Dealmaking is an inexact science, a lesson Guaranteed Rate founder Victor Ciardelli learned the hard way in 2017.
When mortgage servicer PHH Corp. wanted to get out of the lending business, Guaranteed Rate bought out its share of a joint venture with Realogy Holdings Corp. The result was Guaranteed Rate Affinity, a new joint venture with Realogy.
“At the time we negotiated the deal, they had about 440 loan officers,” Ciardelli recalls. “By the time that we went through the transition in bringing on their loan originators, it was down to around 320 loan officers. We were losing about 20 loan officers a month. We took over a company that was a sinking ship.”
It took time and intense conversations to get things on track, but the effort eventually paid off for Guaranteed Rate, which has nearly 5,000 employees and funded almost $24 billion in loans in 2018.
“Identify where the problems are and if they keep coming up over and over again, you keep working the problem,” Ciardelli says. “You fix the problem, fix the problem and fix the problem. Eventually the noise goes to zero.”
We caught up with Ciardelli to talk about the steps he takes to avoid difficult acquisitions and the important role culture plays in determining the success of a deal.
Find the right people
Guaranteed Rate was founded in 2000 and Ciardelli credits the company’s success over nearly 20 years in business to a number of things, including dealmaking.
“It's been an important part of the growth of the business,” Ciardelli says. “We've taken advantage of the opportunities as they have come to us. We did a number of M&A-type ideals prior to the market crash [of 2008] and then when the crash hit, we knew the formula and we took advantage of it. It was maybe 20-plus acquisitions in a matter of two years.”
Those companies and the leadership that came with them from across the country have been key strongholds for Guaranteed Rate.
“It’s all about having the right people,” Ciardelli says. “When you're able to acquire the right individuals that culturally fit your team and the way you think and operate, it's everything. Then you can build around those people and continue to grow your business.”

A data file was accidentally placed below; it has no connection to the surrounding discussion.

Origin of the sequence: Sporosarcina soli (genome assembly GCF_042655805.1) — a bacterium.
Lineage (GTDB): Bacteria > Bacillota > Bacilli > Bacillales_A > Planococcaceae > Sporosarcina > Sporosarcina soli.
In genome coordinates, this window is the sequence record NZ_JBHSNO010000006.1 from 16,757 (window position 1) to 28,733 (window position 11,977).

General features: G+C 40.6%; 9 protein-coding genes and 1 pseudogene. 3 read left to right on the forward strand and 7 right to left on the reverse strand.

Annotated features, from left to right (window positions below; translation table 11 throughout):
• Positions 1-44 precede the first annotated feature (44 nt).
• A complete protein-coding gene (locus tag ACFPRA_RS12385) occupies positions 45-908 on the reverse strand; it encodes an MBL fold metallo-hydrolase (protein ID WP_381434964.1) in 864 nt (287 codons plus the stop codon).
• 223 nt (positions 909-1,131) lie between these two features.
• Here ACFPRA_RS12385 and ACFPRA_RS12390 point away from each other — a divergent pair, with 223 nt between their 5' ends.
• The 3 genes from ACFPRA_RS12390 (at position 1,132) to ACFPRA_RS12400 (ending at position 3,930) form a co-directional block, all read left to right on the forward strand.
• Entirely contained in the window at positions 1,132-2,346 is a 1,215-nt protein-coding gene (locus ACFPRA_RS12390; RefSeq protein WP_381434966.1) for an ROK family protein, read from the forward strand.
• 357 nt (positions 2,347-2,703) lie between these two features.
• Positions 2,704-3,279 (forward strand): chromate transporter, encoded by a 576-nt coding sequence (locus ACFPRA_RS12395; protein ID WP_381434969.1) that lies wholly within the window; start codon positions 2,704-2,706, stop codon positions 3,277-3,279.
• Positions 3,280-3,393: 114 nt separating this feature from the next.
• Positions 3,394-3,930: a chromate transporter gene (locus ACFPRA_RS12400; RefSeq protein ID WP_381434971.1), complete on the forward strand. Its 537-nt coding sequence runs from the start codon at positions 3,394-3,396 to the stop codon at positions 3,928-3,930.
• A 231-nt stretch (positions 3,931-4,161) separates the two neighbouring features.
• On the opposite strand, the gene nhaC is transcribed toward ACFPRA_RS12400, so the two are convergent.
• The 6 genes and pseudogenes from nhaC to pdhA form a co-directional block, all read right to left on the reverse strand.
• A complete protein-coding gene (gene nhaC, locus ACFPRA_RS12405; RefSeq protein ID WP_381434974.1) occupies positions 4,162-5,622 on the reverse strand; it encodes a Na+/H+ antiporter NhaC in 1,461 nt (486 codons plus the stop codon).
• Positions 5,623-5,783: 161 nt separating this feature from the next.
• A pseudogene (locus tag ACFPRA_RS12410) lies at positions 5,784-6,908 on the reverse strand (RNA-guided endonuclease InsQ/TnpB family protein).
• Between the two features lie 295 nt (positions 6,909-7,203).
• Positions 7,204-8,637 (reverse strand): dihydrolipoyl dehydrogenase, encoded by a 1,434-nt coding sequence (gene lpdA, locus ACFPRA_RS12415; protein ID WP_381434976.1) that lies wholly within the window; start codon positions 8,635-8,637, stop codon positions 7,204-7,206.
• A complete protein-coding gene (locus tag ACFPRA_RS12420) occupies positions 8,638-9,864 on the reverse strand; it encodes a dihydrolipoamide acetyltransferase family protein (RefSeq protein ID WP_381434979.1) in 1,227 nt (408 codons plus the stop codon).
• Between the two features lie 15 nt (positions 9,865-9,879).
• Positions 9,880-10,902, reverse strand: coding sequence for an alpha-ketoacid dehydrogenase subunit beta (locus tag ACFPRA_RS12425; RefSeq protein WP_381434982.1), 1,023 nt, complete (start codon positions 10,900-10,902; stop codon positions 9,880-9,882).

Ciardelli did not approach his post-crash M&A activity with a goal to complete a specific number of transactions.
“Honestly, we were just keeping our foot on the gas and growing the business,” he says. “We have a great platform and we thought it would work well for other independent mortgage companies that didn’t have the strength in the platform with technology, marketing, pricing and products and our workflow technology.”
Identify the target’s intentions
Culture is a critical component whenever you’re looking to make an acquisition. You need to know the intentions of the leadership team at the company you’re looking to acquire.
“Do they want to stay on and continue to run their team?” Ciardelli says. “Are they going to take direction from you? Are they going to integrate into your platform? Or do they want to exit and get out? Those things really matter, especially at the top.”
Sometimes there are deeper issues at play, as was the case with the PHH Home Loans deal, Ciardelli says.
“I put new leadership in place and put our own people in that culturally fit with us and the vibe of our organization and then really worked to transition the cultural vision,” Ciardelli says. “The No. 1 thing is to not panic. So often people are overwhelmed. They don’t know how to handle it. They don’t work the problem. They don’t address the issues. Nobody wants to be honest about what the problems are because a lot of people just don’t like talking about it. So all of a sudden, now the cultural divide becomes even greater.”
Assess your own needs
Acquisitions can provide great value, but they can also be a lot of work, Ciardelli says. You don’t always need to make a big dealmaking splash to achieve your organizational goals.
“It’s typically easier to take a company that is a smaller acquisition and roll them in,” Ciardelli says. “When you have bigger acquisitions, they tend to not bend as much since they have established their own culture. So at times, M&A deals are really difficult. I'm more interested in the smaller deals and just being able to find smaller players to integrate than I am in the big companies that are out there at this point.”
Be sure to assess the depth of experience in the company you’re pursuing.
“Look at the people that are within the organization and how deep their bench is,” Ciardelli says. “How skilled is the leadership and the other employees on the team? You know you have a good acquisition if you have a deep bench with the company that you're acquiring. You can create a lot of value there. For companies that are really top-heavy from a leadership standpoint and they don't have that deep bench, it can be really tough.”